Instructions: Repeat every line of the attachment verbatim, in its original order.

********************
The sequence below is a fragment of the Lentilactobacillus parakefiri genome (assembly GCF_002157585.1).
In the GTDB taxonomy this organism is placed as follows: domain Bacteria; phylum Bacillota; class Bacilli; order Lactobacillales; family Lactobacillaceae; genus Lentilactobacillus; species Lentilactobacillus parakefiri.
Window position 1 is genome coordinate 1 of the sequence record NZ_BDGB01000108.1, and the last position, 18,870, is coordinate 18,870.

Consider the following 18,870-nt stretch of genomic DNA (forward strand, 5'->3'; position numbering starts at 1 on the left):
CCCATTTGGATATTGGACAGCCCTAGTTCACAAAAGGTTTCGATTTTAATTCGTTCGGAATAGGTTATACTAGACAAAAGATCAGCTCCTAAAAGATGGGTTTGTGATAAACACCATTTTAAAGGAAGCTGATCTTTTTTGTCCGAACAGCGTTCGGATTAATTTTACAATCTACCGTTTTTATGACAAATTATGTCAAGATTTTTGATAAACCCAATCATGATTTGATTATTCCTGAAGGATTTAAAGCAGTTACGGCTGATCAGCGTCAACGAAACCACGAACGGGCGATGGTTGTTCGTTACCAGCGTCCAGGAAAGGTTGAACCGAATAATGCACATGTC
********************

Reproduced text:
The sequence below is a fragment of the Lentilactobacillus parakefiri genome (assembly GCF_002157585.1).
In the GTDB taxonomy this organism is placed as follows: domain Bacteria; phylum Bacillota; class Bacilli; order Lactobacillales; family Lactobacillaceae; genus Lentilactobacillus; species Lentilactobacillus parakefiri.
Window position 1 is genome coordinate 1 of the sequence record NZ_BDGB01000108.1, and the last position, 18,870, is coordinate 18,870.

Consider the following 18,870-nt stretch of genomic DNA (forward strand, 5'->3'; position numbering starts at 1 on the left):
CCCATTTGGATATTGGACAGCCCTAGTTCACAAAAGGTTTCGATTTTAATTCGTTCGGAATAGGTTATACTAGACAAAAGATCAGCTCCTAAAAGATGGGTTTGTGATAAACACCATTTTAAAGGAAGCTGATCTTTTTTGTCCGAACAGCGTTCGGATTAATTTTACAATCTACCGTTTTTATGACAAATTATGTCAAGATTTTTGATAAACCCAATCATGATTTGATTATTCCTGAAGGATTTAAAGCAGTTACGGCTGATCAGCGTCAACGAAACCACGAACGGGCGATGGTTGTTCGTTACCAGCGTCCAGGAAAGGTTGAACCGAATAATGCACATGTC